I also blame Zeus for the curse of delusional hope.
It is the human instinct to shut out or modify a terrifying truth: that the world as we know it is heading for a smash.
"It's a paradox: when it comes to disasters, people do not allow themselves to believe what they know," explained Jean-Pierre Dupuy, a professor of social philosophy at the Ecole Polytechnique in Paris.
"Because everybody is in denial -- or would like to be in denial -- and would prefer to not shoulder too much of the responsibility for dealing with the problem, you have a kind of disconnect here," Grayling said.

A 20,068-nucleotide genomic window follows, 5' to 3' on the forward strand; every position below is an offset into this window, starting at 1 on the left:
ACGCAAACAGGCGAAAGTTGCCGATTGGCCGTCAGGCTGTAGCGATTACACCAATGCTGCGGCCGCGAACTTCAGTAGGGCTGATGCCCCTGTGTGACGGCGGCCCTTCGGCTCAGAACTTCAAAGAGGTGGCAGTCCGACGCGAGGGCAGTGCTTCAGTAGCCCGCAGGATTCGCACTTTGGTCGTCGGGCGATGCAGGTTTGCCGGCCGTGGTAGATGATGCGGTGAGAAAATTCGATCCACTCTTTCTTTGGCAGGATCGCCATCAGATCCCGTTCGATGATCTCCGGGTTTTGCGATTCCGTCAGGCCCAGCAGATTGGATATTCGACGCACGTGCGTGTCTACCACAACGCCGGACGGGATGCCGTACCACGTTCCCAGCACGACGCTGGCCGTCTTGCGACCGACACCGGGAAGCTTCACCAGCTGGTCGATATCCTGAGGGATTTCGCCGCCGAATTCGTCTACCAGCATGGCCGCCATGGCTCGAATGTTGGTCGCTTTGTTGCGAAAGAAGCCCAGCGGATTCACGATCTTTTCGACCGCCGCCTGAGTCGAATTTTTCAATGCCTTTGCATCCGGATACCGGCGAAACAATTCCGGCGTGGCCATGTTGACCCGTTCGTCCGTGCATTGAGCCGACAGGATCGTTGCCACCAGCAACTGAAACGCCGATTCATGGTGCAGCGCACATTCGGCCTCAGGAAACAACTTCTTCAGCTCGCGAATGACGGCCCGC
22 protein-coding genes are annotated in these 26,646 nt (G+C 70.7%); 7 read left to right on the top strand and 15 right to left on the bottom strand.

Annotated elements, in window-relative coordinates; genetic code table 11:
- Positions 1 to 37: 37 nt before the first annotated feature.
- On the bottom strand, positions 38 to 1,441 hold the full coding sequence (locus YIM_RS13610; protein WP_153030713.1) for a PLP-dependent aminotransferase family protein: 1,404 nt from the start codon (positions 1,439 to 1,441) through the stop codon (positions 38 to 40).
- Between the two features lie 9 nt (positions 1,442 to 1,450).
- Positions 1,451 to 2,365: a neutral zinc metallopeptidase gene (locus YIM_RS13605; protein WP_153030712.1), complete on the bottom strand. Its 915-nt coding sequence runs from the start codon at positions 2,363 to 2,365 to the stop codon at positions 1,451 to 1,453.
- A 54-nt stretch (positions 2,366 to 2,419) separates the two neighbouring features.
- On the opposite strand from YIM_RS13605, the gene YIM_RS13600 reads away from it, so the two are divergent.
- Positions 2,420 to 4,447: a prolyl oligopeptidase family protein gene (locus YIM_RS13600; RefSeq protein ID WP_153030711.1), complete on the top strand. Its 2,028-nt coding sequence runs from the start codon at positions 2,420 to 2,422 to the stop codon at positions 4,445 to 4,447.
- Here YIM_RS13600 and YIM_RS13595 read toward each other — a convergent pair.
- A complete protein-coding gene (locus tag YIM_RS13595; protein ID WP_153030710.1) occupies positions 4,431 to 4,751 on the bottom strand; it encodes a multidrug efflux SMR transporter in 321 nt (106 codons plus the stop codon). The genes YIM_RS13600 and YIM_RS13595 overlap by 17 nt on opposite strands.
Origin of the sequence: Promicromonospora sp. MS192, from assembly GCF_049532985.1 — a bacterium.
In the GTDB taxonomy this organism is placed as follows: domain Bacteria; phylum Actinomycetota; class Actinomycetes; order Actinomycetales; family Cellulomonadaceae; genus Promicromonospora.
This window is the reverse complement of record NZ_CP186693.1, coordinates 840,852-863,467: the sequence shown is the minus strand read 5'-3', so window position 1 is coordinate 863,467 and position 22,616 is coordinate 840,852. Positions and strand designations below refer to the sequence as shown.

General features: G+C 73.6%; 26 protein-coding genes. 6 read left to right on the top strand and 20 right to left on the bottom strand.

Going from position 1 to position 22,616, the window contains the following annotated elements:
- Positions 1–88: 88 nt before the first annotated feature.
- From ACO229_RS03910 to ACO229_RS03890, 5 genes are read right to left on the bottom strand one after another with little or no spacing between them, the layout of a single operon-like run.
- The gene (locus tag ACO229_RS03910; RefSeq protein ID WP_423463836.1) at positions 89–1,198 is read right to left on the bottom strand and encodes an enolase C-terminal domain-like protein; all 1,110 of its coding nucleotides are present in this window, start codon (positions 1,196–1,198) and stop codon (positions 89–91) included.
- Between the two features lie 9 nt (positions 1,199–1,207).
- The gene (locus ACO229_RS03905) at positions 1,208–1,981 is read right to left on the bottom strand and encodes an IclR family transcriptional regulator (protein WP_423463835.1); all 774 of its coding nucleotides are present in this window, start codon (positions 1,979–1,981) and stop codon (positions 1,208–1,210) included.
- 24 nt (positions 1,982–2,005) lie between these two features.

Even scientists reluctantly pushed by their growing sense of alarm into launching public appeals for action have trouble coping.
When Clive Hamilton, a professor of public ethics at Australian National University, attended a September climate conference at Oxford tasked with imagining a world warmed by 4.0 degrees Celsius (7.2 degrees Fahrenheit), he was struck by how researchers spoke among themselves.
"It was very revealing. As they relaxed somewhat, they began to speak about their fears, about losing sleep, not wanting to think about the implications of what they do," he recalled.
Under such circumstances, people are resourceful in finding ways to reassure themselves or turn their backs on the threat posed by climate change.